Latest resignations make the sixth cabinet led by Kuwaiti Prime Minister Nasser Mohammed al Ahmad Al Sabah to quit since he was named five years ago.
Government of Kuwait hands in its resignation
Kuwait's government resigned today, sparking a fresh crisis, as opposition MPs stepped up calls for a change of prime minister.
The development, unrelated to revolts in the Arab world, marked the sixth cabinet led by Prime Minister Nasser Mohammed al Ahmad Al Sabah to resign since he was named five years ago.
Three parliaments have been dissolved in the emirate over the same period.
The state minister for cabinet affairs, Rudhan al Rudhan, told the state news agency, KUNA: ""The Kuwaiti cabinet submitted its resignation today at an extraordinary meeting."
With the opposition calling for a change of prime minister on the grounds mainly of incompetence, the emir, Sheikh Sabah al Ahmad Al Sabah, has the sole right under Kuwaiti law to select the prime minister.
Sheikh Sabah must first decide whether to accept the government's resignation, and then, if so, name Sheikh Nasser or another figure to form a new cabinet.
The resignations come after MPs filed petitions to question in parliament three ministers who are senior members of Kuwait's Al Sabah ruling family over a variety of allegations including corruption and failure to perform duty.
Liberal MPs Adel al Saraawi and Marzouk al Ghanem filed last week to grill Kuwait's deputy premier for economic affairs, Sheikh Ahmad Fahad al-Sabah, over allegations of corruption in contracts worth $900 million.
Earlier this week, Shiite MP Faisal al Duwaisan filed to quiz Information and Oil Minister Sheikh Ahmad Abdullah Al-Sabah. Another MP, Saleh Ashour, also Shiite, demanded to grill Foreign Minister Sheikh Mohammed Al Sabah.
The cabinet's latest resignation also coincides with an opposition campaign for the resignation and replacement of the prime minister, a nephew of the ruling emir, Sheikh Sabah.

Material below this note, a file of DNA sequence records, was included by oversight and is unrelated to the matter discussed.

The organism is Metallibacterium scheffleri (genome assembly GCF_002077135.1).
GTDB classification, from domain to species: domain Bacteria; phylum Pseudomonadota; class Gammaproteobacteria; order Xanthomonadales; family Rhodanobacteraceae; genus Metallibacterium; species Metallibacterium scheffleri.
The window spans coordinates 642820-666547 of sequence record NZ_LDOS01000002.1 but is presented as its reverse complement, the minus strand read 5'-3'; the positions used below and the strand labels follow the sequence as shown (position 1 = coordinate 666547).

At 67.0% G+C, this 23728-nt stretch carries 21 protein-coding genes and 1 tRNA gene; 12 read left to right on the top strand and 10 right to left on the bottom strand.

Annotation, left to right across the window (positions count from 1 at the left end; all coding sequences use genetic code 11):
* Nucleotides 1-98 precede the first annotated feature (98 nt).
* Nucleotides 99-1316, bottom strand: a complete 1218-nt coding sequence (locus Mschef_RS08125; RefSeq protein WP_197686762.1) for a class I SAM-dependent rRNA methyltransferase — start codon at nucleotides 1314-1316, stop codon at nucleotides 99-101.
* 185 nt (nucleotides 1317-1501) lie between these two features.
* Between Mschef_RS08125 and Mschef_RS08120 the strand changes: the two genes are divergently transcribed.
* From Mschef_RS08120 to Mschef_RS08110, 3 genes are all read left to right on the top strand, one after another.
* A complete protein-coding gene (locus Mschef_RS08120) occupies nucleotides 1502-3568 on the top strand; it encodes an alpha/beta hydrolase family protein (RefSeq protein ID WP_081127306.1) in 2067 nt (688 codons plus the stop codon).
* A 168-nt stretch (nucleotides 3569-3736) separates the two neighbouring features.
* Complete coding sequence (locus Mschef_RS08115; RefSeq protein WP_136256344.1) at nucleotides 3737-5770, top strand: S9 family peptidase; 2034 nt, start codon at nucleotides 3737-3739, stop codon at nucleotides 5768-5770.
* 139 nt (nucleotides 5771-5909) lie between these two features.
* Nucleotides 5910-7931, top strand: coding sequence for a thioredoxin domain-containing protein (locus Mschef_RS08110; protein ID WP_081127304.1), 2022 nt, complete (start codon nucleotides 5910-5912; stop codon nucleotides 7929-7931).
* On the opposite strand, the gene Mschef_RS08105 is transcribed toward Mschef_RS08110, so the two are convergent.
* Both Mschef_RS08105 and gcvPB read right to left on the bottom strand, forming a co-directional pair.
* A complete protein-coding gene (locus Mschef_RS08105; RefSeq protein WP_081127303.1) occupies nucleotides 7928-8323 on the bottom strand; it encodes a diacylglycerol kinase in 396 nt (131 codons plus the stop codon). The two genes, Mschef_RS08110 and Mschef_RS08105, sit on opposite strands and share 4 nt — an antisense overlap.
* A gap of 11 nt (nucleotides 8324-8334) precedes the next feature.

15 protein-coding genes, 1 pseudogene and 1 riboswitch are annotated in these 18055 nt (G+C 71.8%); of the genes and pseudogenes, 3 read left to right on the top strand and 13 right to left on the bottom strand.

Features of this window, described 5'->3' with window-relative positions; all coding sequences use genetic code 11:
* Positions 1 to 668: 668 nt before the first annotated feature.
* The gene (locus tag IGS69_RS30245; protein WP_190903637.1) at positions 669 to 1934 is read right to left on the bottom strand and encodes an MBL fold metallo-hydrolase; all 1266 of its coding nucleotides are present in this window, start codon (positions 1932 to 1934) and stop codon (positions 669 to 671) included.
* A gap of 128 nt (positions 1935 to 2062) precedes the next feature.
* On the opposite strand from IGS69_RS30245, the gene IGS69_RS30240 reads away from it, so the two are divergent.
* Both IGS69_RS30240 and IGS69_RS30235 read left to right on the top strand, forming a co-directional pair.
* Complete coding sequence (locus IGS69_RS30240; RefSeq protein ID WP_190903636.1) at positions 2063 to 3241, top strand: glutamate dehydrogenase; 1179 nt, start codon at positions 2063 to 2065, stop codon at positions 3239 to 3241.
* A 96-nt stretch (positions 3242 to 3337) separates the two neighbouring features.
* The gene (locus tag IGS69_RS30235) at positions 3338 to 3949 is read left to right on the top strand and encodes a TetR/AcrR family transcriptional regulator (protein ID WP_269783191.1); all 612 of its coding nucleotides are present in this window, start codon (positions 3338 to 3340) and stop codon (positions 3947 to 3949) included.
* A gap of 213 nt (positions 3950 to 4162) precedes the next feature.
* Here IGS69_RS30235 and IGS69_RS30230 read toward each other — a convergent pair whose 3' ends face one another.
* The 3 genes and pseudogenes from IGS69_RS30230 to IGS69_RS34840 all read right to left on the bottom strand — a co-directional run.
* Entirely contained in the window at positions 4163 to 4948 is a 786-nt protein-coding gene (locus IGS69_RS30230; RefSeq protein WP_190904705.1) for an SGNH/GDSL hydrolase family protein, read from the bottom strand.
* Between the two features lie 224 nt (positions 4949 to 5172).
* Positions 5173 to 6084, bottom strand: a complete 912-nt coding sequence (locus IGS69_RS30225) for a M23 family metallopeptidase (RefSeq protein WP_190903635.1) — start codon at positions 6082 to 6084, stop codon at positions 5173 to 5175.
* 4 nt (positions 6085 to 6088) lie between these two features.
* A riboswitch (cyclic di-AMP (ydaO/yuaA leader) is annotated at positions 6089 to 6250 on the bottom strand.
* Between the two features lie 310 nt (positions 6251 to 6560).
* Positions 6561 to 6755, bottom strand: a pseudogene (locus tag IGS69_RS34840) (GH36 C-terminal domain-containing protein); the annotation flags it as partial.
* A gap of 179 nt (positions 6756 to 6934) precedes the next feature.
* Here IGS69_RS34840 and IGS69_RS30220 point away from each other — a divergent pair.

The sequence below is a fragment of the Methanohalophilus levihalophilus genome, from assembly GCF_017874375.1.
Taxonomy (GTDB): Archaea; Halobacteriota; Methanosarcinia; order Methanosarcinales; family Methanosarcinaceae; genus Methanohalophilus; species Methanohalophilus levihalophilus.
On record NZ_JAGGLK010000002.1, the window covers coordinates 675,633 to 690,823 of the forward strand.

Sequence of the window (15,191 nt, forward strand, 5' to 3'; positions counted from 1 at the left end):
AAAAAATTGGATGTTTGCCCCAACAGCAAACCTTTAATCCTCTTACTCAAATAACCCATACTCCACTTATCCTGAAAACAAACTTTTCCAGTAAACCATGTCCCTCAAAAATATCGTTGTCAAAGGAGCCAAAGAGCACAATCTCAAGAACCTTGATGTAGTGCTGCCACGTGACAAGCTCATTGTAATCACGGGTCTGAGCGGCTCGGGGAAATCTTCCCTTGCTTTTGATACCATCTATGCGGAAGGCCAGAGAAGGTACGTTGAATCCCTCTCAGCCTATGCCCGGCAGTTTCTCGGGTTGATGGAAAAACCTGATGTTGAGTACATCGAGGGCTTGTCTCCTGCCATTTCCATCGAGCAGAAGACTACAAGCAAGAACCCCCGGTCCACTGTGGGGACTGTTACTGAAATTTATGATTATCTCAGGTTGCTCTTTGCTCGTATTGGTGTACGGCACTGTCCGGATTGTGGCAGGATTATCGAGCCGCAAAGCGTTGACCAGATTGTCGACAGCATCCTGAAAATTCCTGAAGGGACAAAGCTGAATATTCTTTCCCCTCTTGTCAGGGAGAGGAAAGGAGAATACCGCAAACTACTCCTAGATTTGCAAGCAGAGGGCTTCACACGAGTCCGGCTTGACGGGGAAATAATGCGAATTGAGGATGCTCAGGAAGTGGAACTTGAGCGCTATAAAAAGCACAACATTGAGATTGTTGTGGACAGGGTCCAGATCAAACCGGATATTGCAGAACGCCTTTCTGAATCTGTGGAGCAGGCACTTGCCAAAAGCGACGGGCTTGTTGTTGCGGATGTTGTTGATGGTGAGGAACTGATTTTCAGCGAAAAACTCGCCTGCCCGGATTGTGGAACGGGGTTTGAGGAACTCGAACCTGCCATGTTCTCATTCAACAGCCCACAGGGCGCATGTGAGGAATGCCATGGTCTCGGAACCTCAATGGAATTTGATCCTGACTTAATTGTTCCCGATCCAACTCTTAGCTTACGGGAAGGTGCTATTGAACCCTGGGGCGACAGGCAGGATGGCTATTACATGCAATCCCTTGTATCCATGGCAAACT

Several opposition MPs called on the emir today to appoint a new prime minister, accusing Sheikh Nasser, who is in his early 70s, of failing to lead Kuwait despite huge financial surpluses on the back of high oil prices.
Faisal al Muslim, an Islamist, said: "We want a new government with a new prime minister charting a new course. If Sheikh Nasser is retained, all the problems will return and the crisis will be prolonged." Mussallam al Barrak, spokesman for the opposition Popular Action Bloc, said he would file a motion to question Sheikh Nasser himself if he is named to form the next government.
"The right start is to have a new prime minister. Without this it will be useless to talk about reform," Mr al Barrak told reporters.
"Sheikh Nasser has failed in every issue he has handled. If the prime minister insists on remaining in his post, the situation in Kuwait will continue to deteriorate," he said.
Mr al Muslim said that governments led by Sheikh Nasser had over the past five years spent about $330 billion but without any major impact on development in Kuwait, which has 1.15 million nationals out of a 2.4-million population.
Kuwait's last poll, brought forward due to an earlier political crisis, was held in May 2009. The country sits on about 10 per cent of global crude reserves and currently pumps 2.3 million barrels a day.